May 2010  Revised Eye & Face Standard Takes Hazard-Based ApproachThe updated and revised ANSI standard Z87-2010 has been issued. The update urges review of the workplace and selection of the appropriate frame and lens material to match the safety concern. Safety lenses will have new markings to reflect the type of lens protection. And safety frames are required to have minimum vertical and horizontal dimensions.  The Z87 Committee on Safety Eye and Face Protection has completed Z87.1-2010 The chief U.S. consensus standard for protective eyewear and face protection products has been revised for 2010, with the committee behind it reorganizing it so that it is focused on the hazards workers experience rather than the configuration of the product. Dan Torgersen, chairman of the Z87 Committee on Eye and Face Protection and also vice president of Walman Optical of Minneapolis, said this approach will encourage end users to evaluate the hazards at their sites and select the PPE based on the analysis -- the classic and recommended way to choose PPE. If you would like a copy of the revised Eye and Face Protector Selection Guide; please contact me directly.

February 2008

OSHA finally released its much anticipated final ruling on employer paid PPE. After reviewing the final rule and consulting the Chicago OSHA office; it is my understanding this ruling as it applies to prescription safety glasses: When permanently attached side shields are required by the employer; the prescription safety glasses would be considered an employer paid PPE. A job which requires a specialized tint (i.e. welding, glass blowing, laser) to protect the employer from injury; these types of prescription safety glasses would be considered an employer paid PPE. The ruling also stipulates the employer pay for replacement (not including loss) PPE used to comply with OSHA standards. You might want to review your policy for replacing and paying for damaged prescription safety lenses. Full compliance is required by May 18, 2008

CFR 801.410(c)(3)  CFR 886.5842 CFR 1910.132(d)

prescription glasses are considered a class 1 medical device requiring a valid prescription and the FDA stipulates lenses must be impact resistant. Both OSHA and the FDA regulate industrial prescription safety lenses.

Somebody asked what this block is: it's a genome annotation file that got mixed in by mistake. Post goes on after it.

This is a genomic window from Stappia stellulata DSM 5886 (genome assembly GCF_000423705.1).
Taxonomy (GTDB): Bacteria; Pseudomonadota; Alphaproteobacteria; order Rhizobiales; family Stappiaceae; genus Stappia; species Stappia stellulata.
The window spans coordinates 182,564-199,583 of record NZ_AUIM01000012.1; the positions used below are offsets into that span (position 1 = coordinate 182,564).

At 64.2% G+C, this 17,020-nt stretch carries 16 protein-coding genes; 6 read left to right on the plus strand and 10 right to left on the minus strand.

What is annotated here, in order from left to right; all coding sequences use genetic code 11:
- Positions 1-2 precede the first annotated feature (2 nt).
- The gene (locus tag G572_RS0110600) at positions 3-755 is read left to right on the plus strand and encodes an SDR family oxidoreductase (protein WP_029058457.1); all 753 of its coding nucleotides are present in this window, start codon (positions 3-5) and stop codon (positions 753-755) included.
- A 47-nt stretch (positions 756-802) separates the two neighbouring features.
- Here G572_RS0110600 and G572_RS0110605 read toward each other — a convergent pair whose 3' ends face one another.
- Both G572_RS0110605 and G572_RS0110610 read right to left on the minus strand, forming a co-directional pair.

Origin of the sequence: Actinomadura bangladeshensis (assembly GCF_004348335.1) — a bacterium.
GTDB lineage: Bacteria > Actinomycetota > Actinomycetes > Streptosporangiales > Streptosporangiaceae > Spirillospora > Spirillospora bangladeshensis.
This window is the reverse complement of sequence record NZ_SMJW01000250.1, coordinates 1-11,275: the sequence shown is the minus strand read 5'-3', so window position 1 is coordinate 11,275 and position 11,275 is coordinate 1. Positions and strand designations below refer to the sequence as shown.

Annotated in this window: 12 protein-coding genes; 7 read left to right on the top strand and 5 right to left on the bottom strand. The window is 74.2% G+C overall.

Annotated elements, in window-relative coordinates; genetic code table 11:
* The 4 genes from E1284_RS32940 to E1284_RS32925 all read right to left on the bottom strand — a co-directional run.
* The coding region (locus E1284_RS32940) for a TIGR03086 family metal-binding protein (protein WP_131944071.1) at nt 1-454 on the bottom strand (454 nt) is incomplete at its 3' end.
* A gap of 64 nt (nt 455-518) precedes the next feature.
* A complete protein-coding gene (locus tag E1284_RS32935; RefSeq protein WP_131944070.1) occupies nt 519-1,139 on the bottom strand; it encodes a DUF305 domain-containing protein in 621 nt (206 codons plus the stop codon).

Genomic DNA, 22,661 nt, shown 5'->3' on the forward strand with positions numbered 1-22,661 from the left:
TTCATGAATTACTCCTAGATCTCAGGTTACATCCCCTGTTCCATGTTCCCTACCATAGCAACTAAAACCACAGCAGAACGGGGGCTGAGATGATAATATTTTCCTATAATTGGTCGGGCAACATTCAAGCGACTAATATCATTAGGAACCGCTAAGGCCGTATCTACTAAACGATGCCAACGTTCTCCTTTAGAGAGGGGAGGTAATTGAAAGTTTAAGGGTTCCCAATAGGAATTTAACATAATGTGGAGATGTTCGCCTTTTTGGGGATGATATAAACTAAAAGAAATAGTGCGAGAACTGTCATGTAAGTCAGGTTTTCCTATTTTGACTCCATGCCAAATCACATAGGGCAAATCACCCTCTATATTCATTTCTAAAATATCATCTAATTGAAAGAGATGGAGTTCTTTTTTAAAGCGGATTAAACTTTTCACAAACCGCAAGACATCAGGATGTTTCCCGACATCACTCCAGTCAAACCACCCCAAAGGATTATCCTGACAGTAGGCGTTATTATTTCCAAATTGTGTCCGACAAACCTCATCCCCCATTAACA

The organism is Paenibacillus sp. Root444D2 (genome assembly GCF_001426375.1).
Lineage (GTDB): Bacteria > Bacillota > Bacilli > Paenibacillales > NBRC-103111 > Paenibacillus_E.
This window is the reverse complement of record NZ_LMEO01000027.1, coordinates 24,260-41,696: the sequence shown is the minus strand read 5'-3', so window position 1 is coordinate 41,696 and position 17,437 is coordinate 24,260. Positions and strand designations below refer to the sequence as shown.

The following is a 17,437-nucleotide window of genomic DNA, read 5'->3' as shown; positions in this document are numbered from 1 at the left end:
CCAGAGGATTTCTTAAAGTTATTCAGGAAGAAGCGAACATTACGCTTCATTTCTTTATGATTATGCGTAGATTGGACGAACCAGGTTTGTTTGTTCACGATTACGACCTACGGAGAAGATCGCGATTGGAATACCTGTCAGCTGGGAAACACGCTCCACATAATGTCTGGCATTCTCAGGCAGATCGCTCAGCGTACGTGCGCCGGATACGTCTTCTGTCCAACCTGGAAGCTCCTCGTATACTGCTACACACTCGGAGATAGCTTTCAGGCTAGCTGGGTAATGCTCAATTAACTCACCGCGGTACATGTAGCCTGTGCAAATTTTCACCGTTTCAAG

January 2009

The Americans with Disability Act was amended and the changes became effective in January. One of the modifications addresses visual aids. Where the courts had eliminated this as an employer covered feature has been revised. So if you have an employee with a visual impairment resulting from an injury or degenerative disease like macular degeneration; I can provide not only prescription eyewear, but magnifiers to provide the best possible visual performance while on the job. Please contact me directly for details on the low vision aids which I can demonstrate at your next on site appointment.

For more information on the ADA changes please see..



New Standard for Eye Safety


Unfortunately approximately hundreds of employees suffer an eye injury on the job each week. The new standard hopefully will significantly reduce the number of injured

Changes became effective August 19, 2003, for occupational safety frames and lenses required by OSHA. ANSI Z87:1-2003, the new standard for safety glasses, means workers will have a higher level of eye protection.

The specific changes relate to the design of the safety frame, strength of the safety lenses, and the use of Plano (non prescription) frames for eye protection.

Safety frames must now be designed and successfully tested for the frame’s ability to retain the lens in the event of a blow to the frame.

The three available safety lens material (polycarbonate, CR 39 plastic, glass) must now pass a more stringent impact resistance threshold.

Non prescription one piece Plano safety frames will no longer qualify as satisfying the ANSI standard for eye protection if the employee is engaged in a high risk work activity.

Employers should begin to review their work place environments to determine those employees which must conform to the new standard of eye protection.